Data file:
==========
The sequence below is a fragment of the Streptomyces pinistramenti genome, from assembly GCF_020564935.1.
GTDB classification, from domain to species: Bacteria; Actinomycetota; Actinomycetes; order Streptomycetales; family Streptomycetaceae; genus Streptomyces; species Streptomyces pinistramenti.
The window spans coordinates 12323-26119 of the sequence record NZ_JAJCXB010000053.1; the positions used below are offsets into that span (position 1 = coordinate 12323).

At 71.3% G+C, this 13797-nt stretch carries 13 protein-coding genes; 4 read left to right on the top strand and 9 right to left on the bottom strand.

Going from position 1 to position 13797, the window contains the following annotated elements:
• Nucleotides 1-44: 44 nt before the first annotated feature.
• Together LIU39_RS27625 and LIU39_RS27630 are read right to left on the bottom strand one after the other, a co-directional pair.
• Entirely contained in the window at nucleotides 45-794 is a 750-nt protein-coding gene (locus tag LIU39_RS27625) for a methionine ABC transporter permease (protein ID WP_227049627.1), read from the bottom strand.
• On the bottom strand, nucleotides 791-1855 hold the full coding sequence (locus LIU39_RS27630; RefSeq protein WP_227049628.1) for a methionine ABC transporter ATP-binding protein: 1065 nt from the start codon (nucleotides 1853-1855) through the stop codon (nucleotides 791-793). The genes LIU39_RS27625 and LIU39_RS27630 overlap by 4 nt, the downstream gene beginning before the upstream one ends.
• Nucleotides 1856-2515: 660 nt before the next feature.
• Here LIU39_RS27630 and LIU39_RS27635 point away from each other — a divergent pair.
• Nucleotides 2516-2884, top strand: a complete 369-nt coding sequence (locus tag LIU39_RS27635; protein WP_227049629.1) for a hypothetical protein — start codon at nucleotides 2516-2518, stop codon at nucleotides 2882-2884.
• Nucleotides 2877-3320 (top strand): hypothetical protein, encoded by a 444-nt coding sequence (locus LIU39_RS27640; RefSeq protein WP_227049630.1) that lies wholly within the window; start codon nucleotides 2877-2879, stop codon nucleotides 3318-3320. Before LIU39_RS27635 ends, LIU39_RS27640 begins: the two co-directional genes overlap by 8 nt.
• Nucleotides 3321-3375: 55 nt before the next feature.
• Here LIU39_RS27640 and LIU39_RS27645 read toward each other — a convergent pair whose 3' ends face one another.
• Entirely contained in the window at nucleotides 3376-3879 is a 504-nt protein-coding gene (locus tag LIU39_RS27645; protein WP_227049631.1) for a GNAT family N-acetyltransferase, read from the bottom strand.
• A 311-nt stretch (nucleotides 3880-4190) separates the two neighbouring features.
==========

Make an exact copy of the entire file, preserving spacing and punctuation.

The sequence below is a fragment of the Streptomyces pinistramenti genome, from assembly GCF_020564935.1.
GTDB classification, from domain to species: Bacteria; Actinomycetota; Actinomycetes; order Streptomycetales; family Streptomycetaceae; genus Streptomyces; species Streptomyces pinistramenti.
The window spans coordinates 12323-26119 of the sequence record NZ_JAJCXB010000053.1; the positions used below are offsets into that span (position 1 = coordinate 12323).

At 71.3% G+C, this 13797-nt stretch carries 13 protein-coding genes; 4 read left to right on the top strand and 9 right to left on the bottom strand.

Going from position 1 to position 13797, the window contains the following annotated elements:
• Nucleotides 1-44: 44 nt before the first annotated feature.
• Together LIU39_RS27625 and LIU39_RS27630 are read right to left on the bottom strand one after the other, a co-directional pair.
• Entirely contained in the window at nucleotides 45-794 is a 750-nt protein-coding gene (locus tag LIU39_RS27625) for a methionine ABC transporter permease (protein ID WP_227049627.1), read from the bottom strand.
• On the bottom strand, nucleotides 791-1855 hold the full coding sequence (locus LIU39_RS27630; RefSeq protein WP_227049628.1) for a methionine ABC transporter ATP-binding protein: 1065 nt from the start codon (nucleotides 1853-1855) through the stop codon (nucleotides 791-793). The genes LIU39_RS27625 and LIU39_RS27630 overlap by 4 nt, the downstream gene beginning before the upstream one ends.
• Nucleotides 1856-2515: 660 nt before the next feature.
• Here LIU39_RS27630 and LIU39_RS27635 point away from each other — a divergent pair.
• Nucleotides 2516-2884, top strand: a complete 369-nt coding sequence (locus tag LIU39_RS27635; protein WP_227049629.1) for a hypothetical protein — start codon at nucleotides 2516-2518, stop codon at nucleotides 2882-2884.
• Nucleotides 2877-3320 (top strand): hypothetical protein, encoded by a 444-nt coding sequence (locus LIU39_RS27640; RefSeq protein WP_227049630.1) that lies wholly within the window; start codon nucleotides 2877-2879, stop codon nucleotides 3318-3320. Before LIU39_RS27635 ends, LIU39_RS27640 begins: the two co-directional genes overlap by 8 nt.
• Nucleotides 3321-3375: 55 nt before the next feature.
• Here LIU39_RS27640 and LIU39_RS27645 read toward each other — a convergent pair whose 3' ends face one another.
• Entirely contained in the window at nucleotides 3376-3879 is a 504-nt protein-coding gene (locus tag LIU39_RS27645; protein WP_227049631.1) for a GNAT family N-acetyltransferase, read from the bottom strand.
• A 311-nt stretch (nucleotides 3880-4190) separates the two neighbouring features.